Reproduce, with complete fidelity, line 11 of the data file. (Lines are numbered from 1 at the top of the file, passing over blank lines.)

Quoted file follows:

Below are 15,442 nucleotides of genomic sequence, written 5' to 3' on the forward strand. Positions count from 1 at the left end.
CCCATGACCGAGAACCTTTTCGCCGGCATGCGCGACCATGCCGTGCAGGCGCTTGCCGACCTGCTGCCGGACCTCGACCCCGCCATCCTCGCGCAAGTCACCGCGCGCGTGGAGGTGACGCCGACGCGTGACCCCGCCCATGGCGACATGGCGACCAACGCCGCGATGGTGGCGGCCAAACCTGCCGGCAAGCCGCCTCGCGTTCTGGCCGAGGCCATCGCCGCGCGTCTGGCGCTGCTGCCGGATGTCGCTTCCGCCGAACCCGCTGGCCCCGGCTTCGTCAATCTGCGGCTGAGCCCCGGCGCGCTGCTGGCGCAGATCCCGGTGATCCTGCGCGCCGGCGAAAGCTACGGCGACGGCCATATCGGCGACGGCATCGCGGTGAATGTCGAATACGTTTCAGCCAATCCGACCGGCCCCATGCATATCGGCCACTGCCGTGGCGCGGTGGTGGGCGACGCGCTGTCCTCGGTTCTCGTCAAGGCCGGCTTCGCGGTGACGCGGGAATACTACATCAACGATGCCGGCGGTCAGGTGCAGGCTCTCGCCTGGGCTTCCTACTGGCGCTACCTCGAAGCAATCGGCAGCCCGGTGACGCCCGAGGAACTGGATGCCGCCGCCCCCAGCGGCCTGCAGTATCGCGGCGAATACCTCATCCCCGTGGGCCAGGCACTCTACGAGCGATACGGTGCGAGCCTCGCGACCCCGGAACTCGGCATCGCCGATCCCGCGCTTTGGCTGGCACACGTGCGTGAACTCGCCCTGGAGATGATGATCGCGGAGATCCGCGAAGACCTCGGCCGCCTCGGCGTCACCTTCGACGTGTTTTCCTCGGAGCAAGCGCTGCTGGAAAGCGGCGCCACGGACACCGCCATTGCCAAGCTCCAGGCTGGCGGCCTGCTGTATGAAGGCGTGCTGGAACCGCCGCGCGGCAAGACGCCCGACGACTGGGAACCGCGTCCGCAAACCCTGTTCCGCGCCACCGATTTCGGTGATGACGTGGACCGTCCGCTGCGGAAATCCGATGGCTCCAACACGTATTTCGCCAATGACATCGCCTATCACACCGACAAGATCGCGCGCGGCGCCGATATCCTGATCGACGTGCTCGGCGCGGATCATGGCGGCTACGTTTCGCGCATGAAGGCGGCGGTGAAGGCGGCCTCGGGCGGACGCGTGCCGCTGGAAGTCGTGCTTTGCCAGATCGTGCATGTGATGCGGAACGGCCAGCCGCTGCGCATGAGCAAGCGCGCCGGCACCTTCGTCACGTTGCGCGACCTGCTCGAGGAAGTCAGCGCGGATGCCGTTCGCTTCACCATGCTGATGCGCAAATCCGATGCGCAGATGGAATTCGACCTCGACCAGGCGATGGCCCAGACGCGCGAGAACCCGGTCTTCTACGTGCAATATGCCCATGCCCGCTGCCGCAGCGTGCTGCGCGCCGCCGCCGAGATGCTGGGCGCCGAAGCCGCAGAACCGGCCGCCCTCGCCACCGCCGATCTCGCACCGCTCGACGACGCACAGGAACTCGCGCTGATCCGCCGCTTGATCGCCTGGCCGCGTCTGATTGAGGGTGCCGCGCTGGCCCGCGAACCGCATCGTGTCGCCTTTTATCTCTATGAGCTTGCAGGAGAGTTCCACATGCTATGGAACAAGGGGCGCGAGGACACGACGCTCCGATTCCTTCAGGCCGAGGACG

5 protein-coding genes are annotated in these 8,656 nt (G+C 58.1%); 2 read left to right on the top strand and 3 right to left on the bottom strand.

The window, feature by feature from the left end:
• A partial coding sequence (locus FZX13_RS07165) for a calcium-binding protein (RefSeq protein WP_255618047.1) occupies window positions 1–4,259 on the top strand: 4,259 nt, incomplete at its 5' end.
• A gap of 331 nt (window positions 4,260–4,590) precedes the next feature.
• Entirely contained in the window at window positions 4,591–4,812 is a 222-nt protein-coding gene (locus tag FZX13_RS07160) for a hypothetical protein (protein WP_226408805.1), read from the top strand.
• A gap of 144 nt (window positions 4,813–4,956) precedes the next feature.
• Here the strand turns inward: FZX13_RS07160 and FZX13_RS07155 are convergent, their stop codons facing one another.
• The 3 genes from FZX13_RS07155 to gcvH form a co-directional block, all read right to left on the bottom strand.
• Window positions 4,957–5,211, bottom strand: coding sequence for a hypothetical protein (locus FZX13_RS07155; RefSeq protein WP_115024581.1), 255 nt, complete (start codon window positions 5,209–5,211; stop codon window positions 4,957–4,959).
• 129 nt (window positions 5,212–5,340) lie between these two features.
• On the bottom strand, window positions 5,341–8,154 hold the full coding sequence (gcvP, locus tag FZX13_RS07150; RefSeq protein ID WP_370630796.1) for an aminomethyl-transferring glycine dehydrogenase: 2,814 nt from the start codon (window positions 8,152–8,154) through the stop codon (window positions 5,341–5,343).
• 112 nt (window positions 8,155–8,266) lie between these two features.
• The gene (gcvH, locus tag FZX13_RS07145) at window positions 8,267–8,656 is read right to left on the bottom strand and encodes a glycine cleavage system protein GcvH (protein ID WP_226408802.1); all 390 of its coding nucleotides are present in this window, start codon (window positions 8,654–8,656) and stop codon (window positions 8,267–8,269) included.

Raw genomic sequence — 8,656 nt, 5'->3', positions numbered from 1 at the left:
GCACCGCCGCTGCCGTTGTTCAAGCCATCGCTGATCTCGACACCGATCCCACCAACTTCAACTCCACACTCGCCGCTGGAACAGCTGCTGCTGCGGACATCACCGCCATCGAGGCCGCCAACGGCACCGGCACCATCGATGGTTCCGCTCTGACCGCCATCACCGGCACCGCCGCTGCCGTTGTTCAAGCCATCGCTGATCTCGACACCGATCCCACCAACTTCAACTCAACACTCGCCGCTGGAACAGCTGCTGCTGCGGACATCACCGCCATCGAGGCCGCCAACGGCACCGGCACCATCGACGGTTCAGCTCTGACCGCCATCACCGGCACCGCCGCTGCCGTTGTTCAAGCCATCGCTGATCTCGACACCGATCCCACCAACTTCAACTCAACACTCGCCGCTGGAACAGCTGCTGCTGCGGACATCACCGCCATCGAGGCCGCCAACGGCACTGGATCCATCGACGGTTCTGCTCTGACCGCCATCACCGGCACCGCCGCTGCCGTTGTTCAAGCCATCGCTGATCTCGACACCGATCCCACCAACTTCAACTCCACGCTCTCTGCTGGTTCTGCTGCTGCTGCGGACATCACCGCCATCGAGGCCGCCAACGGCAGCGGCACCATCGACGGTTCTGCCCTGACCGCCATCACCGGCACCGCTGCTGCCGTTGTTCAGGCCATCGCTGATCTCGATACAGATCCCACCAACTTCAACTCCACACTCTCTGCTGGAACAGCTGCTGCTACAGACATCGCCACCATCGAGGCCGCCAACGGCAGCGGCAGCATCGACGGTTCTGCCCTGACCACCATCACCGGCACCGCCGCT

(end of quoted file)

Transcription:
• Window positions 4,957–5,211, bottom strand: coding sequence for a hypothetical protein (locus FZX13_RS07155; RefSeq protein WP_115024581.1), 255 nt, complete (start codon window positions 5,209–5,211; stop codon window positions 4,957–4,959).